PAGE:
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Street rebuild prompts concern in Coupeville

Starting this June, North Main Street from Third Street to Front Street in Coupeville will be closed during the day for five months.

That will allow construction crews to replace and repave the roadway, add bike lanes and sidewalks, and enclose the street’s stormwater drainage system.

However, the project has some townspeople concerned that it will hurt local businesses this summer.

“This is going to kill us,” said LuAnne Origer, manager of Anna’s Tea Room, which is located right next to the Methodist Church on Main Street. “We’re barely staying alive and this summer was our big hope.”

She said her business has been struggling the past two years and she hoped this summer would be a breakout season.

Origer and other business owners were some of approximately 40 people at the Coupeville Recreation Hall Thursday evening who commented on the proposed project.

During the construction period, traffic is expected to be detoured onto Haller Street and funneled down to Front Street.

“The detour is so out of the way, I don’t think anyone is going to bother going up Main Street,” Origer said.

She understood the need for the project but it comes at a bad time and would have liked to see more done to minimize the impact, perhaps by segmenting the project. That would allow more of the street to remain open during the construction period.

Jack Lamy, owner of the Mad Crab restaurant on Front Street, said he would have liked the construction project to be started earlier in the year.

That way it would have less of an impact on his summer business. The money earned during the summer helps him get through the slow winter months, he said.

Conard said that because the construction is weather dependent, it has to be done during the summer months and completed by the end of October.

Lamy also said the town should have done more to improve Front Street. He argued that the street is in worse condition than Main Street.

Conard admitted that Front Street is in bad shape, however, the federal grant allows only for construction on arterials.

She added that measures are going to be taken to help minimize the impacts to local businesses.

Signs will be placed at the intersection of Main Street and Third Street. Conard said that putting such signs on Highway 20 could discourage tourists from visiting the town.

Throughout the detour, signs will also be placed along Haller Street showing where Main Street businesses are located.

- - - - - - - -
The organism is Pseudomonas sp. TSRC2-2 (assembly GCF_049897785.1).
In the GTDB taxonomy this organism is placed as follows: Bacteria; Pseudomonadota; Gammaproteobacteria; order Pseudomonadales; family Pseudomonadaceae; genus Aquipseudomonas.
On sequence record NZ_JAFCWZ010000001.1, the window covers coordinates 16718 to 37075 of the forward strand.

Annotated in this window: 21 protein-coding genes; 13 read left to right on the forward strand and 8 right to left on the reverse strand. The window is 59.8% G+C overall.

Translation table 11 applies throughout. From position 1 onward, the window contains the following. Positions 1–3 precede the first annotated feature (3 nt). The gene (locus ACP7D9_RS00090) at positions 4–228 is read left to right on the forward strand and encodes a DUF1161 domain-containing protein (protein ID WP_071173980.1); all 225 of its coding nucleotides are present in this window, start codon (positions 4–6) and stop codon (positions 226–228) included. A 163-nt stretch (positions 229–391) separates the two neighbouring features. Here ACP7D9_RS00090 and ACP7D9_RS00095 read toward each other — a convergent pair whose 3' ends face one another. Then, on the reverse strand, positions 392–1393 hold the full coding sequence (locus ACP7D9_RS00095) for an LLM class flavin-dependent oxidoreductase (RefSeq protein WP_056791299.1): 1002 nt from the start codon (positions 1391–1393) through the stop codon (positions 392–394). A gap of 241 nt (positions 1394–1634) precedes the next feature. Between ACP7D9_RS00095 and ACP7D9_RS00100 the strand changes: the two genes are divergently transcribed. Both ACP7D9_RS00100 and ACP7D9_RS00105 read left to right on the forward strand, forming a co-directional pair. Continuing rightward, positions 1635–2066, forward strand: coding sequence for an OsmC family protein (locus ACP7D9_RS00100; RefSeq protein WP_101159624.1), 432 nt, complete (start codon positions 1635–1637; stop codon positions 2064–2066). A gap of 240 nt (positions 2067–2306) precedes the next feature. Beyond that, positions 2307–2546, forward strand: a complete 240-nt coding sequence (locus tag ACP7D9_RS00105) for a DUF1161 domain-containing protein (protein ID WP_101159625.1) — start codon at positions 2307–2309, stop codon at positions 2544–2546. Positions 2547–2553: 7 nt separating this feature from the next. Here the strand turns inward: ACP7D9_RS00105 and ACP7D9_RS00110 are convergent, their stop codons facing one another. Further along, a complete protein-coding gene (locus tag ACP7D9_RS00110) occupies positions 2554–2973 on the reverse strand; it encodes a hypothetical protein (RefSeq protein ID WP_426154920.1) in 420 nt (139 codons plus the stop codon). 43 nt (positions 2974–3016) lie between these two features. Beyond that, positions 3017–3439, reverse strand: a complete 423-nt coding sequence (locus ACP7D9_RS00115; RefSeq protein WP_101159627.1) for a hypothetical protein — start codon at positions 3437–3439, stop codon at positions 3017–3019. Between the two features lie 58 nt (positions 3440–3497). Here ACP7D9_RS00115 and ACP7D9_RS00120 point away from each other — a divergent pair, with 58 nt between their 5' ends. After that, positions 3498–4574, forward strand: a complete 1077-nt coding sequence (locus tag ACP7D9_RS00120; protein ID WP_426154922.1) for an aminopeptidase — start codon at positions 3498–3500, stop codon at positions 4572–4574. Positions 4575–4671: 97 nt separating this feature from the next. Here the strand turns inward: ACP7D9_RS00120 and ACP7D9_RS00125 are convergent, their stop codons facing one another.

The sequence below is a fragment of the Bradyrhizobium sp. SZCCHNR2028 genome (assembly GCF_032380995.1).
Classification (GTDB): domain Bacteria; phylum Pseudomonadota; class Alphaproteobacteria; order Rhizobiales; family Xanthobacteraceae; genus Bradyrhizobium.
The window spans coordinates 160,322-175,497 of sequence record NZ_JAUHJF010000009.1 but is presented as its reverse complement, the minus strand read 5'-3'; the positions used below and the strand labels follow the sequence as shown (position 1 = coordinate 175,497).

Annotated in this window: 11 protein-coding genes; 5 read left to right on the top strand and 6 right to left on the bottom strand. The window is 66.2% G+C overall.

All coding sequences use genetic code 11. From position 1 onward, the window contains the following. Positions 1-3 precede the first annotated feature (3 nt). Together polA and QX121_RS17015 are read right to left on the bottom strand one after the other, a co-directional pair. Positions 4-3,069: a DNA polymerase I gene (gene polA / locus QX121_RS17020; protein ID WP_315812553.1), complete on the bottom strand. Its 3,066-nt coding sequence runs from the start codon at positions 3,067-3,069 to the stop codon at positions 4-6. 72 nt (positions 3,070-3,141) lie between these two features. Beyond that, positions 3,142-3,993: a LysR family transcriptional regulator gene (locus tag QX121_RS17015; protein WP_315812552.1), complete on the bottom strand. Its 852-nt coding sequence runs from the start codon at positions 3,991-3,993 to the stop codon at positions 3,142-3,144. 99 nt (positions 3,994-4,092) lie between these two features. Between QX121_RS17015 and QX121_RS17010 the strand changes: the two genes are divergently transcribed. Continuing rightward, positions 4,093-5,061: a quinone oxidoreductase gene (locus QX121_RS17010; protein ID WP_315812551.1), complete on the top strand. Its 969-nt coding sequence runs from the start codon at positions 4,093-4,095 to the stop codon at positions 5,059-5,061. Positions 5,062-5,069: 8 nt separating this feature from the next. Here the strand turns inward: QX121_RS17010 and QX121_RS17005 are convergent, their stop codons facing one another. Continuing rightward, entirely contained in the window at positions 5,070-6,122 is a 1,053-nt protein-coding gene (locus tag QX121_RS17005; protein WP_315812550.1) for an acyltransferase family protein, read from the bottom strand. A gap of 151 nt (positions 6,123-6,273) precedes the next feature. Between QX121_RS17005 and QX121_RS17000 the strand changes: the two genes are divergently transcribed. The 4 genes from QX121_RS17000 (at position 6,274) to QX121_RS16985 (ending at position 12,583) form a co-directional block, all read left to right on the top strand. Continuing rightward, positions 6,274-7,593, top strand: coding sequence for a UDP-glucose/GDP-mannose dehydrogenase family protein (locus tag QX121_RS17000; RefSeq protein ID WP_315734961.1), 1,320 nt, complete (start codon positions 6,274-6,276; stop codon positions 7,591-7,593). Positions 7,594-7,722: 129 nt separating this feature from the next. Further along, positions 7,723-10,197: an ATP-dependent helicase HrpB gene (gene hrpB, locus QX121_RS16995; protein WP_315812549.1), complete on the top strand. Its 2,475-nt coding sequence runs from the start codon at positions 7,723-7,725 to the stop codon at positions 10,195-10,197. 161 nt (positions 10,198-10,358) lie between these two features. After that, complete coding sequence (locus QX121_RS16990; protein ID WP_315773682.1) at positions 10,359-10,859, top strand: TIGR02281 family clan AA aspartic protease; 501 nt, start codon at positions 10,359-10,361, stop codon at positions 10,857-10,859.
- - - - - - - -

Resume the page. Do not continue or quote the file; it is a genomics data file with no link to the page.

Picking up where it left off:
Some of the available parking will be affected during the construction period. Front Street parking from Haller to Main Street will be closed.

Conard said that action is needed to allow for the increased traffic to maneuver.

“We need a safer avenue to get through there,” Conard said.

Conard admitted that it’s a huge project that will affect the businesses owners and the community. She pointed out that while the road will be closed during weekday work hours it will remain open evenings and weekends.

“It’s kind of like remodeling your house and living in it,” Conard said.

Another business owner saw the need for the project.

David Binder, who co-owns the Anchorage Inn along with his wife, Town Councilwoman Dianne Binder, said that the ditch in front of his bed and breakfast has been eroding and washing away in recent years.

To deal with the construction, he is notifying guests about the project and where to park. Should visitors have to park away from his business, he will figure out a way to transport their luggage.

Janice Vaughan, manager of Whidbey Island Bank on Main Street, said she was concerned that the construction would hurt the drive-through bank window business, but she had received assurances that a flagger will help direct traffic in and out of the bank.

The construction project is estimated to cost the town $800,000, but most of that will be paid for with a $600,000 federal grant.

“It’s great because almost all of the project is paid for by money that isn’t ours,” said Coupeville Mayor Nancy Conard.

Even though the stormwater drainage system will be enclosed, the power lines lining the street will remain. Conard said burying the lines would have been too spendy right now but conduits are going to be placed to allow for that in the future.

While some business owners are concerned about the livelihood of their stores, others are concerned about specifics of the project.

Buell Neidlinger, a Coupeville resident whose term on the Coupeville Planning Commission recently expired, questioned why there hasn’t been more public involvement in the process.

Conard said that every aspect of the project has gone before the town council and that the Thursday evening open house provided an opportunity for public comment on the project.

Ken Pickard, a Coupeville attorney, said the project will give the town a more modern look and he would prefer that the street remain the same.

Conard will bring a proposal before the town council April 13 on whether to authorize putting the project out to bid.

She said that she wants to hold another public meeting about the project in May. That way a contractor will be on board and able to work with the residents and business owners to minimize traffic impacts during the project.

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